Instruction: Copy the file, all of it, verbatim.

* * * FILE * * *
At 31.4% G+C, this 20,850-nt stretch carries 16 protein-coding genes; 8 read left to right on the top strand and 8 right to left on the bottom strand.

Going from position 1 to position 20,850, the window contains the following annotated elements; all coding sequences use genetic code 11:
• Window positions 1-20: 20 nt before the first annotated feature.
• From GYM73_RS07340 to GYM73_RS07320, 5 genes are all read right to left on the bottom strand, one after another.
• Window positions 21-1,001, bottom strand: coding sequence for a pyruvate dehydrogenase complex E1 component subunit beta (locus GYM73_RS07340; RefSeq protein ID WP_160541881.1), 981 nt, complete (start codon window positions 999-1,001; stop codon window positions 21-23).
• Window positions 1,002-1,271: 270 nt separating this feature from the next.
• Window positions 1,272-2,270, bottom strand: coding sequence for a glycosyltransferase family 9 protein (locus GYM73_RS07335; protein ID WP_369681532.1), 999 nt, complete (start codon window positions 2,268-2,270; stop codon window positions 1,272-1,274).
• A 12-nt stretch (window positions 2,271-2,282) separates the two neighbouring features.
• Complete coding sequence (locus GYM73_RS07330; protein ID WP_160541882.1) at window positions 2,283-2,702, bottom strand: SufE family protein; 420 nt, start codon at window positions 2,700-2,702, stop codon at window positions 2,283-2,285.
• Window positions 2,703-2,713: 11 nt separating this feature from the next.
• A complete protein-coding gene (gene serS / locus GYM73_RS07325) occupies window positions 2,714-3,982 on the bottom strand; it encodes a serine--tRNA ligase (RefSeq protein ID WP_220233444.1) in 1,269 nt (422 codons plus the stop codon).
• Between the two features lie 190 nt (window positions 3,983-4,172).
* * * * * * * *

At 31.4% G+C, this 20,850-nt stretch carries 16 protein-coding genes; 8 read left to right on the top strand and 8 right to left on the bottom strand.

Going from position 1 to position 20,850, the window contains the following annotated elements; all coding sequences use genetic code 11:
• Window positions 1-20: 20 nt before the first annotated feature.
• From GYM73_RS07340 to GYM73_RS07320, 5 genes are all read right to left on the bottom strand, one after another.
• Window positions 21-1,001, bottom strand: coding sequence for a pyruvate dehydrogenase complex E1 component subunit beta (locus GYM73_RS07340; RefSeq protein ID WP_160541881.1), 981 nt, complete (start codon window positions 999-1,001; stop codon window positions 21-23).
• Window positions 1,002-1,271: 270 nt separating this feature from the next.
• Window positions 1,272-2,270, bottom strand: coding sequence for a glycosyltransferase family 9 protein (locus GYM73_RS07335; protein ID WP_369681532.1), 999 nt, complete (start codon window positions 2,268-2,270; stop codon window positions 1,272-1,274).
• A 12-nt stretch (window positions 2,271-2,282) separates the two neighbouring features.
• Complete coding sequence (locus GYM73_RS07330; protein ID WP_160541882.1) at window positions 2,283-2,702, bottom strand: SufE family protein; 420 nt, start codon at window positions 2,700-2,702, stop codon at window positions 2,283-2,285.
• Window positions 2,703-2,713: 11 nt separating this feature from the next.
• A complete protein-coding gene (gene serS / locus GYM73_RS07325) occupies window positions 2,714-3,982 on the bottom strand; it encodes a serine--tRNA ligase (RefSeq protein ID WP_220233444.1) in 1,269 nt (422 codons plus the stop codon).
• Between the two features lie 190 nt (window positions 3,983-4,172).